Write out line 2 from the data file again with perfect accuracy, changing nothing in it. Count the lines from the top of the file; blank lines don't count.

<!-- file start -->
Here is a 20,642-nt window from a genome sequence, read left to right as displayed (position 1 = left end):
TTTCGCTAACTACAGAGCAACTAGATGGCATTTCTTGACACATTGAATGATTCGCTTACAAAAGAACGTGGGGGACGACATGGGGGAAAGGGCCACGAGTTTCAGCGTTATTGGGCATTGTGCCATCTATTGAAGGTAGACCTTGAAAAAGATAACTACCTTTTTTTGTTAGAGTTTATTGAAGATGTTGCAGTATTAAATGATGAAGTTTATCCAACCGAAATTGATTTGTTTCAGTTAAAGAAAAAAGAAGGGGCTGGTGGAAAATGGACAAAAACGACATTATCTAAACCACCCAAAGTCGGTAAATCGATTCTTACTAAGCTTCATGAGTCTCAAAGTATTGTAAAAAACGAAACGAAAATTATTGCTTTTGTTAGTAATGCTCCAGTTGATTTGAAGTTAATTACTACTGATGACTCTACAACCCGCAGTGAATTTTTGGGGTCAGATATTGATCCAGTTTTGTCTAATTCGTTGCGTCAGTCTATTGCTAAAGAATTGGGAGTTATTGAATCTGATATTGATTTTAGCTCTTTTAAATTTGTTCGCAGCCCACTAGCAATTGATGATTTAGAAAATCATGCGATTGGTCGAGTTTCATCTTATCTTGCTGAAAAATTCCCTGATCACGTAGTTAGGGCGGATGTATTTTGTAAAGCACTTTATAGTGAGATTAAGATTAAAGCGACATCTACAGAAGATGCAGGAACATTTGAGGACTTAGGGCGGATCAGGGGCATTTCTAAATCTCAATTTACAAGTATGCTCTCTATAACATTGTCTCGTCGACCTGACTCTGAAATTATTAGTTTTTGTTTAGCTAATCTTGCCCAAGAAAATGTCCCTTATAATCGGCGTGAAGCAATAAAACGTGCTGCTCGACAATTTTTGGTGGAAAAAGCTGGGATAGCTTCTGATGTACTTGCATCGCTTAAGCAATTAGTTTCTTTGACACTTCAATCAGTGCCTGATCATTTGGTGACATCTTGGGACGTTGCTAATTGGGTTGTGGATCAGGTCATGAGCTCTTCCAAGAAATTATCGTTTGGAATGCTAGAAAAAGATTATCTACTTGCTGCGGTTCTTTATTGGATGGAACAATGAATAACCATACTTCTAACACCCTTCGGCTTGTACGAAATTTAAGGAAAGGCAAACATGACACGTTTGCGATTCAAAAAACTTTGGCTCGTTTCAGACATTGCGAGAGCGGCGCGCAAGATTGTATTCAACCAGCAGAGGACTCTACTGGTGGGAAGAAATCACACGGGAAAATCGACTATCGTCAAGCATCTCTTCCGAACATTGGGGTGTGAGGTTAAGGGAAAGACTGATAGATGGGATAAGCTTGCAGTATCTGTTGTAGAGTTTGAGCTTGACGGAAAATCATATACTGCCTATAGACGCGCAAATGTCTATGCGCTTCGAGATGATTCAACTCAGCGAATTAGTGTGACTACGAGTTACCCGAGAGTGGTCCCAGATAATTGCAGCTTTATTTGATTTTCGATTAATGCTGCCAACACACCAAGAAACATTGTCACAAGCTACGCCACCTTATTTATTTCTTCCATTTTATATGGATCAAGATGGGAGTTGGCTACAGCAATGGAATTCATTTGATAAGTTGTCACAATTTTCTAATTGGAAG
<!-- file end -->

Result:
TTTCGCTAACTACAGAGCAACTAGATGGCATTTCTTGACACATTGAATGATTCGCTTACAAAAGAACGTGGGGGACGACATGGGGGAAAGGGCCACGAGTTTCAGCGTTATTGGGCATTGTGCCATCTATTGAAGGTAGACCTTGAAAAAGATAACTACCTTTTTTTGTTAGAGTTTATTGAAGATGTTGCAGTATTAAATGATGAAGTTTATCCAACCGAAATTGATTTGTTTCAGTTAAAGAAAAAAGAAGGGGCTGGTGGAAAATGGACAAAAACGACATTATCTAAACCACCCAAAGTCGGTAAATCGATTCTTACTAAGCTTCATGAGTCTCAAAGTATTGTAAAAAACGAAACGAAAATTATTGCTTTTGTTAGTAATGCTCCAGTTGATTTGAAGTTAATTACTACTGATGACTCTACAACCCGCAGTGAATTTTTGGGGTCAGATATTGATCCAGTTTTGTCTAATTCGTTGCGTCAGTCTATTGCTAAAGAATTGGGAGTTATTGAATCTGATATTGATTTTAGCTCTTTTAAATTTGTTCGCAGCCCACTAGCAATTGATGATTTAGAAAATCATGCGATTGGTCGAGTTTCATCTTATCTTGCTGAAAAATTCCCTGATCACGTAGTTAGGGCGGATGTATTTTGTAAAGCACTTTATAGTGAGATTAAGATTAAAGCGACATCTACAGAAGATGCAGGAACATTTGAGGACTTAGGGCGGATCAGGGGCATTTCTAAATCTCAATTTACAAGTATGCTCTCTATAACATTGTCTCGTCGACCTGACTCTGAAATTATTAGTTTTTGTTTAGCTAATCTTGCCCAAGAAAATGTCCCTTATAATCGGCGTGAAGCAATAAAACGTGCTGCTCGACAATTTTTGGTGGAAAAAGCTGGGATAGCTTCTGATGTACTTGCATCGCTTAAGCAATTAGTTTCTTTGACACTTCAATCAGTGCCTGATCATTTGGTGACATCTTGGGACGTTGCTAATTGGGTTGTGGATCAGGTCATGAGCTCTTCCAAGAAATTATCGTTTGGAATGCTAGAAAAAGATTATCTACTTGCTGCGGTTCTTTATTGGATGGAACAATGAATAACCATACTTCTAACACCCTTCGGCTTGTACGAAATTTAAGGAAAGGCAAACATGACACGTTTGCGATTCAAAAAACTTTGGCTCGTTTCAGACATTGCGAGAGCGGCGCGCAAGATTGTATTCAACCAGCAGAGGACTCTACTGGTGGGAAGAAATCACACGGGAAAATCGACTATCGTCAAGCATCTCTTCCGAACATTGGGGTGTGAGGTTAAGGGAAAGACTGATAGATGGGATAAGCTTGCAGTATCTGTTGTAGAGTTTGAGCTTGACGGAAAATCATATACTGCCTATAGACGCGCAAATGTCTATGCGCTTCGAGATGATTCAACTCAGCGAATTAGTGTGACTACGAGTTACCCGAGAGTGGTCCCAGATAATTGCAGCTTTATTTGATTTTCGATTAATGCTGCCAACACACCAAGAAACATTGTCACAAGCTACGCCACCTTATTTATTTCTTCCATTTTATATGGATCAAGATGGGAGTTGGCTACAGCAATGGAATTCATTTGATAAGTTGTCACAATTTTCTAATTGGAAG